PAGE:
Data and HR: A match made in heaven?

'Organizational data tells us so much in terms of the employee lifecycle'

Data and HR: A match made in heaven?

Data is the currency of the new world. From healthcare to travel, entertainment to public policy – everything is intrinsically linked to data. The ongoing COVID- 19 pandemic only served to highlight society’s reliance on all things analytics – using data to help track and trace the spread of the virus, helping control outbreaks.

But what of workplace data? How can HR leverage this tech to really enhance the lives of their employees?

HRD spoke to Glenn Donaldson, Chief Customer Officer & President of IntelliHR Americas and sponsor of our upcoming HR Tech Summit, who talked us through the role of analytics in preventing bias – and revealed how HR leaders can become more ‘data’ savvy.

“Data plays such an important role, particularly when it comes to diversity and inclusion,” Donaldson told HRD. “D&I has changed from being the ‘hot topic’ to instead being a standard in businesses, as it always should have been. When it comes to decision making, data is so incredibly integral in making sure that employers are being fair, being equitable, and ultimately making the right call.

“Organizational data tells us so much in terms of the employee lifecycle. I've always been a big fan of considering the employee’s story behind the numbers. It's all well and good quoting attrition rates - but by looking into the individual components of this data, understanding where it comes from and what that means in an organizational context, the data becomes so much more valuable.

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“Having this at the core of your business allows leaders to understand people's decisions – to really get to grips with why things have happened. What we're seeing right now is a massive shift away from data being owned by HR and instead being part of the bigger picture. We’re providing businesses with more tools to make these informed decisions, we're removing that whole concept of ‘gut feeling’ or purely just observational choices – which essentially lead to discrimination.”

With so much data on our plates, it’s high time that HR leaders became more comfortable with reading it. But is it fair to ask HR practitioners, a role that has always been synonymous with people and culture, to suddenly morph into data gurus? As it turns out, it’s not all that complex.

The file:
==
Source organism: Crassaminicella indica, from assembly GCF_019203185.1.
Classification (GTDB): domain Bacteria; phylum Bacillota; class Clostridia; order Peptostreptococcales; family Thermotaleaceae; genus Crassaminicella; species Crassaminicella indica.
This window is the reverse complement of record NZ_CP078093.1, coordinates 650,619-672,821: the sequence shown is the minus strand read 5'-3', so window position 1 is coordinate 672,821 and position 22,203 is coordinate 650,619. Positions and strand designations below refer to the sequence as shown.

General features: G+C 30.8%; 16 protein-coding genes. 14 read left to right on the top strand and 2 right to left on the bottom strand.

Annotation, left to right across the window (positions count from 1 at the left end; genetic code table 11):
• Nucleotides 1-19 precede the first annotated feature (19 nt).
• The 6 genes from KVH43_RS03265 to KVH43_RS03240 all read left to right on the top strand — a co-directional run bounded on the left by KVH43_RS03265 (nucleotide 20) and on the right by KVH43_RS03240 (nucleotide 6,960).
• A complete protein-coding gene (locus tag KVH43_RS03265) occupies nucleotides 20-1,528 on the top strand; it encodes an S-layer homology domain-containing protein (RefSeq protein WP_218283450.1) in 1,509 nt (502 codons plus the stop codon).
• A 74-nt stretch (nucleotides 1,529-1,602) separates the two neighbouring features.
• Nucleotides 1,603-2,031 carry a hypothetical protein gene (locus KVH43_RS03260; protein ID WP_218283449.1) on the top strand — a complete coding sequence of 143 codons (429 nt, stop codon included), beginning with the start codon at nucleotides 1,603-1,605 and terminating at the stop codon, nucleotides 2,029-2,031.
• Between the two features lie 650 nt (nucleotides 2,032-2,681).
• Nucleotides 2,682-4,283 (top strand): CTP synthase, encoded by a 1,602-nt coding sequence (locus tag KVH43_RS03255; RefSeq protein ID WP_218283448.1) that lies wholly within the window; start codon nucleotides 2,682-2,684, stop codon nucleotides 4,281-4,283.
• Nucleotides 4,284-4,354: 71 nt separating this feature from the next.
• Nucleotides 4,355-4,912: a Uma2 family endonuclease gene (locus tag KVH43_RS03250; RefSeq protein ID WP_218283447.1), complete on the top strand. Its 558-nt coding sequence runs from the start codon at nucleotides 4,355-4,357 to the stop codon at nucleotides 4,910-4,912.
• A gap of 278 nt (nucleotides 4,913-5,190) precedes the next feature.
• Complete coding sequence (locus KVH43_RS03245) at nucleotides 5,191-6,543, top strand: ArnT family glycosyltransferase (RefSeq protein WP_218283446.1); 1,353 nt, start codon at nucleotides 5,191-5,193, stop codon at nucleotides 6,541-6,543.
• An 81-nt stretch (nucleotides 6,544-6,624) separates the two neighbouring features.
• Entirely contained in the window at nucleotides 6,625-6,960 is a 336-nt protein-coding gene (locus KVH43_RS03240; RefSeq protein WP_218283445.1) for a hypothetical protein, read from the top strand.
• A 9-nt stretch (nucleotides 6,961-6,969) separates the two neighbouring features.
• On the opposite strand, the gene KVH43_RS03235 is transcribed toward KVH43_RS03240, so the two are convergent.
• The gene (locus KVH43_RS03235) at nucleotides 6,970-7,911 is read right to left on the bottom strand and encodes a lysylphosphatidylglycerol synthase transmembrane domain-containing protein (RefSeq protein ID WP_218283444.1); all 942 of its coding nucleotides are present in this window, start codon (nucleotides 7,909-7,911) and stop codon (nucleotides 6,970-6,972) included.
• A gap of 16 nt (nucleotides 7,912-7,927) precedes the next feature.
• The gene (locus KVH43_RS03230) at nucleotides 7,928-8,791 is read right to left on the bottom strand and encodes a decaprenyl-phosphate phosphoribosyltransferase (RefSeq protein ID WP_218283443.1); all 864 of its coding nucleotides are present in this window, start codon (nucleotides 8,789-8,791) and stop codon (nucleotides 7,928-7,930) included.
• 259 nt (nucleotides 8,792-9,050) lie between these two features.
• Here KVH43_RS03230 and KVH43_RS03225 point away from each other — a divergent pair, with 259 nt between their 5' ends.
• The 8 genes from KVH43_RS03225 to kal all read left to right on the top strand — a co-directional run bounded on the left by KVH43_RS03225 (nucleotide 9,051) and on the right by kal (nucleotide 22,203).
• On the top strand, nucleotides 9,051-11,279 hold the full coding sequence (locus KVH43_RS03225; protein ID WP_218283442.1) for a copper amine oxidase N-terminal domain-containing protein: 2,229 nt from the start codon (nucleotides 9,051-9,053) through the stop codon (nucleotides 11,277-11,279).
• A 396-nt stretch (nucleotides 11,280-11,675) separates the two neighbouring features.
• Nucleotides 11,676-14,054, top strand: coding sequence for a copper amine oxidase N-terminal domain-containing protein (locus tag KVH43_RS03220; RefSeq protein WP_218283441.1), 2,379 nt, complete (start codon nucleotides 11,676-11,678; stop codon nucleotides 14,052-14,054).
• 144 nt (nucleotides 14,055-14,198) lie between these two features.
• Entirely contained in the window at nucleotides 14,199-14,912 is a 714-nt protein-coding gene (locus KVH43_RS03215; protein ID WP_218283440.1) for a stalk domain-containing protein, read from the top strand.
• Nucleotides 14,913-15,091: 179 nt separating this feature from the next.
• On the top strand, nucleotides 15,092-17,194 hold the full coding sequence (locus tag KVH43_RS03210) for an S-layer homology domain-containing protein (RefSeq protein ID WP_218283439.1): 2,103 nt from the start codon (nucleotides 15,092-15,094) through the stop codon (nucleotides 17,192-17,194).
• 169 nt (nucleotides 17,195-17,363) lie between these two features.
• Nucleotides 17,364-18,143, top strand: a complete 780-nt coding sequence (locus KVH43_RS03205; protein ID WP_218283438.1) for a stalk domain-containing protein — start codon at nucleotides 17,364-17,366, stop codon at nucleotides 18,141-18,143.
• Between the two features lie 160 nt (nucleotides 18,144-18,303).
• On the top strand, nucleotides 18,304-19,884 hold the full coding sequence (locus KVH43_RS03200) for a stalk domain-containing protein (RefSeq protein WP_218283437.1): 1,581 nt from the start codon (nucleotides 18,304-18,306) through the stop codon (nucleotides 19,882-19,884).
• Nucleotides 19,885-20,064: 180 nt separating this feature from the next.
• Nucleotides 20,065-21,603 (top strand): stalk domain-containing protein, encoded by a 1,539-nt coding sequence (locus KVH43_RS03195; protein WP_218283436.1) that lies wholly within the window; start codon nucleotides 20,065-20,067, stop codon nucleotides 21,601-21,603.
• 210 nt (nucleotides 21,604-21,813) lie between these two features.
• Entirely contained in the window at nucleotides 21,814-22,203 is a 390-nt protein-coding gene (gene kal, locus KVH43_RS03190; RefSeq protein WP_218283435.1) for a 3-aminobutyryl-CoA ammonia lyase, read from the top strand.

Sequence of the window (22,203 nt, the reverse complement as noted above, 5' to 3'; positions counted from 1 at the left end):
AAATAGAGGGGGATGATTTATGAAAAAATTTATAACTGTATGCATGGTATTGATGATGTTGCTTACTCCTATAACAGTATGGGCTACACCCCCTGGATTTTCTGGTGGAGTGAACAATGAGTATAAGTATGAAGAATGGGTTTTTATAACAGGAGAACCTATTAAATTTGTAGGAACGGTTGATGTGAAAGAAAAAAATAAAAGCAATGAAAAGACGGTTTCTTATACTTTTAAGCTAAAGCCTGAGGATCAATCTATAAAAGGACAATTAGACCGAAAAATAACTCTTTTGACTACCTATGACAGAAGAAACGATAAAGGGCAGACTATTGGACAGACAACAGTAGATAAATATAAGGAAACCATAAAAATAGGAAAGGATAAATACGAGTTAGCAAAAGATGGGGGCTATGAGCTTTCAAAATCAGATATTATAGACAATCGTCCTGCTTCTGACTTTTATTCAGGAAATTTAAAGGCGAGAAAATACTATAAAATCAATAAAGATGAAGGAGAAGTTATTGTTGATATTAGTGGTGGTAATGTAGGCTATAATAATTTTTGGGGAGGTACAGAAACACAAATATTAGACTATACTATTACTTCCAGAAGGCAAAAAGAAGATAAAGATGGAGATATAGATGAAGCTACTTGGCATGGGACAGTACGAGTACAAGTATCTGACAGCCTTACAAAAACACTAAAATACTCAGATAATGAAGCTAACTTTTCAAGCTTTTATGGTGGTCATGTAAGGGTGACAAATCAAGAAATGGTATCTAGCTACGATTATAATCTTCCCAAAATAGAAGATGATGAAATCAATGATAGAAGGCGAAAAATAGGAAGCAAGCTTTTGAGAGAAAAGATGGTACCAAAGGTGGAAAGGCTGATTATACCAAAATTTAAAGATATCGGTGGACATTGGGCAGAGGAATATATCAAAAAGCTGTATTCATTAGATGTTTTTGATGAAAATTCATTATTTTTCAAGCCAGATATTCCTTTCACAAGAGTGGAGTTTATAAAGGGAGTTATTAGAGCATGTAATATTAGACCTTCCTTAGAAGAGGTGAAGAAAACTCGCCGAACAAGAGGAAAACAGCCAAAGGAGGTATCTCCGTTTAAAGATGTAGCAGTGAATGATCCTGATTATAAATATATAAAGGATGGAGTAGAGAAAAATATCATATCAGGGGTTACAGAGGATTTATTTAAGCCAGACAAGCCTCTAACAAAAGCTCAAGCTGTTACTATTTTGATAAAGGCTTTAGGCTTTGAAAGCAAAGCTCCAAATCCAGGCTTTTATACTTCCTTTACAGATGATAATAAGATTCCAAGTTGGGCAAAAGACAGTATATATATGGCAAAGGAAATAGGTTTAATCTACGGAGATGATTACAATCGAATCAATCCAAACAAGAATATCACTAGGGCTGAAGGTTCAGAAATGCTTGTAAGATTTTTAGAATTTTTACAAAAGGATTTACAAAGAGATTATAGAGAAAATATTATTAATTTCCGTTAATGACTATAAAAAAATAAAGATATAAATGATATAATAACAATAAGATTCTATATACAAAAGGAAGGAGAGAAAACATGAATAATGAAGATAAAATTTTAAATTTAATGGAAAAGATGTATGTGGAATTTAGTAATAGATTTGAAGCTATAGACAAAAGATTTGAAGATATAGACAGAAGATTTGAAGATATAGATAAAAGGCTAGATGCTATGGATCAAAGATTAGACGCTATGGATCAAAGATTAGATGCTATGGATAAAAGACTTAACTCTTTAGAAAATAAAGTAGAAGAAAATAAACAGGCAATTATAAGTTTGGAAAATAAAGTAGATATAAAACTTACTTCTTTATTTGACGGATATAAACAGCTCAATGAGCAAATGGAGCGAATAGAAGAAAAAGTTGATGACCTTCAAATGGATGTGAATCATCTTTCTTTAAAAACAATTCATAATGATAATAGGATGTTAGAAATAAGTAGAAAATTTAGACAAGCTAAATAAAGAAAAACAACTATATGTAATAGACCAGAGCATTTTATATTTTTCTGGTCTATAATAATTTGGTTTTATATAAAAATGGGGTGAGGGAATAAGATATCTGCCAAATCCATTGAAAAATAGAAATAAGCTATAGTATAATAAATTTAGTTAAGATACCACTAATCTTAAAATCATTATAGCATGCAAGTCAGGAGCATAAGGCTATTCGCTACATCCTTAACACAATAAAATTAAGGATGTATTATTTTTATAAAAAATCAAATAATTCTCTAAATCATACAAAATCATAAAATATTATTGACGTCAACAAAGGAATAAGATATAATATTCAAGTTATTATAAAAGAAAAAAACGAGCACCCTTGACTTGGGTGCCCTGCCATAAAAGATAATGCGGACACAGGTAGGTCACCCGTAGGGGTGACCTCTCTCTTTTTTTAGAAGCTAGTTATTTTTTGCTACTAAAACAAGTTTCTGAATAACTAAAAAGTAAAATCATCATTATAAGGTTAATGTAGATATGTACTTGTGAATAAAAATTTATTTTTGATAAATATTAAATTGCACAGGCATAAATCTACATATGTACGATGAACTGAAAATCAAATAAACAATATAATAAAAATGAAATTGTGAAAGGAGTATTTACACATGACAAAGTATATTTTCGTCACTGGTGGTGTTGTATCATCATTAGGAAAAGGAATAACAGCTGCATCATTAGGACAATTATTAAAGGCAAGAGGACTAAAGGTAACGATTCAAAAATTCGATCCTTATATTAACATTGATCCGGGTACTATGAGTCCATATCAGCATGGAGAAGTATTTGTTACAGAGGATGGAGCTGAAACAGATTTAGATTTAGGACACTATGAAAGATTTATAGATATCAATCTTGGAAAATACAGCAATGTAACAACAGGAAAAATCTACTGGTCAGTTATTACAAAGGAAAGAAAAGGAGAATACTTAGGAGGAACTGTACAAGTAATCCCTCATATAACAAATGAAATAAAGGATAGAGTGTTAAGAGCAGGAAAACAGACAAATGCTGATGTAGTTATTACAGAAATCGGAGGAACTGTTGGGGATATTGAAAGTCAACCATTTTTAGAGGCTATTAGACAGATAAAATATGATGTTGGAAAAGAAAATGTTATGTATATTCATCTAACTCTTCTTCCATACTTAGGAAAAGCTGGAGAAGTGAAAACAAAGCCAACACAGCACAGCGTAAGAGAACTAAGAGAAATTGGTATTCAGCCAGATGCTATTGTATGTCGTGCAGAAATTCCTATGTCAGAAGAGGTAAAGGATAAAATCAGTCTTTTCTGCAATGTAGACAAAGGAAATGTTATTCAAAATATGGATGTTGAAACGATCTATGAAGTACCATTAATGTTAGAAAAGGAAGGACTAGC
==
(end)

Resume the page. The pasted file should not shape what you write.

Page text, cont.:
“Honestly, I don't think HR data has reached its full potential yet,” added Donaldson. “For leaders looking to work more closely with it, the process doesn’t need to be that intimidating or complicated. There are a lot of tools out there that help interpret and break down your data to produce the insights you need. The challenge is overcoming this fear around how to mine the data. People think ‘oh, I shouldn't be asking that question’ or ‘oh, I don’t know how to ask’. Obviously, there's a lot of protection that needs to go into place in terms of how we collect data and who has access to it, but it's less about being a scientist and more about asking the right questions.”

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As for the future of workplace analytics, Donaldson believes it’s all about smart implementation.

“I'm a millennial,” he told HRD. “It was my early teens when I was first exposed to mobile phones and iPads – with all that instant gratification and notifications. This tech has had a massive impact on how millennials interact with each other. Now, in the workplace, leaders need to realise that people are attached to the devices in their pocket. It's easier to go on a date and meet a future partner than it is to complete a self-review. That may sound sort of comical, but it’s completely true. We need to bring that easy-use tech into our working lives. The concept of swiping for content that we want to see, or subscription-based content like Netflix, is going to slowly make its way into workplaces through technology. AI and augmented reality, particularly in training development, is going to boom in the next few year – but how HR adopts and adapts with this is going to be their greatest challenge. And, obviously, this all comes back to data.”

To hear more from Donaldson and other HR leaders, register for HR Tech Summit Canada here.

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